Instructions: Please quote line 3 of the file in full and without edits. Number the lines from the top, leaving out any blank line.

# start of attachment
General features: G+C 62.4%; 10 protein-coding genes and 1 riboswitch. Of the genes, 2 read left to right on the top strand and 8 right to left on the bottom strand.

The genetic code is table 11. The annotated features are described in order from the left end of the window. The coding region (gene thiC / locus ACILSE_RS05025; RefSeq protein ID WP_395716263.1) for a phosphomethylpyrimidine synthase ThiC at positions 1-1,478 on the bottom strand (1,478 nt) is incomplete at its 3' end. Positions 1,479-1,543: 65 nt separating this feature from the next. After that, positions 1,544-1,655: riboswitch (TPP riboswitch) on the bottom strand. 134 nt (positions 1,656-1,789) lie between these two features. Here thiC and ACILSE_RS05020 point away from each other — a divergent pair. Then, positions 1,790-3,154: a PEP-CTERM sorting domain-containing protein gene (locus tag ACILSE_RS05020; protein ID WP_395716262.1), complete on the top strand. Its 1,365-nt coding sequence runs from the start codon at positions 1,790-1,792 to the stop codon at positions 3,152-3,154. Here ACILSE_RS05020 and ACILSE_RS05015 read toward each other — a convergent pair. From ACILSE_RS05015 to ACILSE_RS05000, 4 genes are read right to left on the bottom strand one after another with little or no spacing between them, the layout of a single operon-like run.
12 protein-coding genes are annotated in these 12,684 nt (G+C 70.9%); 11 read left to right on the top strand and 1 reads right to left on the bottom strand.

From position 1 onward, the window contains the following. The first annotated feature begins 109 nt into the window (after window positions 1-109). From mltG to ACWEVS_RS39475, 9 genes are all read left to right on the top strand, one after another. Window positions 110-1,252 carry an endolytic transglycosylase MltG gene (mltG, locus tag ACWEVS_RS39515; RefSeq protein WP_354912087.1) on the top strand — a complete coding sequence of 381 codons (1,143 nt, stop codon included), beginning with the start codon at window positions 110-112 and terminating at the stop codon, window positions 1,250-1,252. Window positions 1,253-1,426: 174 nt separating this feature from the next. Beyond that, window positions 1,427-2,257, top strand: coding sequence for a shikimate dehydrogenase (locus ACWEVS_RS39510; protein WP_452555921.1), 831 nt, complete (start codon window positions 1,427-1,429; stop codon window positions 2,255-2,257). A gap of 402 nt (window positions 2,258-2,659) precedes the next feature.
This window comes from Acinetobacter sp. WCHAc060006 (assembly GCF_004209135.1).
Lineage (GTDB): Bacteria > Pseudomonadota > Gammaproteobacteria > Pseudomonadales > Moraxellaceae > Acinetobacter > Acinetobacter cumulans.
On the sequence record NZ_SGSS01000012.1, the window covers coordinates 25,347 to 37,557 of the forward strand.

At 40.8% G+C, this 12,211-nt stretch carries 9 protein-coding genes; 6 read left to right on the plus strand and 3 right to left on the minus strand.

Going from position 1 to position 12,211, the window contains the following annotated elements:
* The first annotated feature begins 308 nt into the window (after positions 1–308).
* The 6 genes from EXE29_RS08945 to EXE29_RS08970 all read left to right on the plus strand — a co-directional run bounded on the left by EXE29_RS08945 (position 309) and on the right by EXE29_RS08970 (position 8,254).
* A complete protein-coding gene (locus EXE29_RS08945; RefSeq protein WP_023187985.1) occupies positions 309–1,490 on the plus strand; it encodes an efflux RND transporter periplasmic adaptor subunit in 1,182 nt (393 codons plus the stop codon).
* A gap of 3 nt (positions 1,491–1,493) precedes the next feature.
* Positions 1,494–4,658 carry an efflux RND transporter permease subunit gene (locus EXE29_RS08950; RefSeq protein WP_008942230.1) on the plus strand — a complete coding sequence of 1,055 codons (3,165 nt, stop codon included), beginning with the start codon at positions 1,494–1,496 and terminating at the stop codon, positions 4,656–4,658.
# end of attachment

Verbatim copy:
12 protein-coding genes are annotated in these 12,684 nt (G+C 70.9%); 11 read left to right on the top strand and 1 reads right to left on the bottom strand.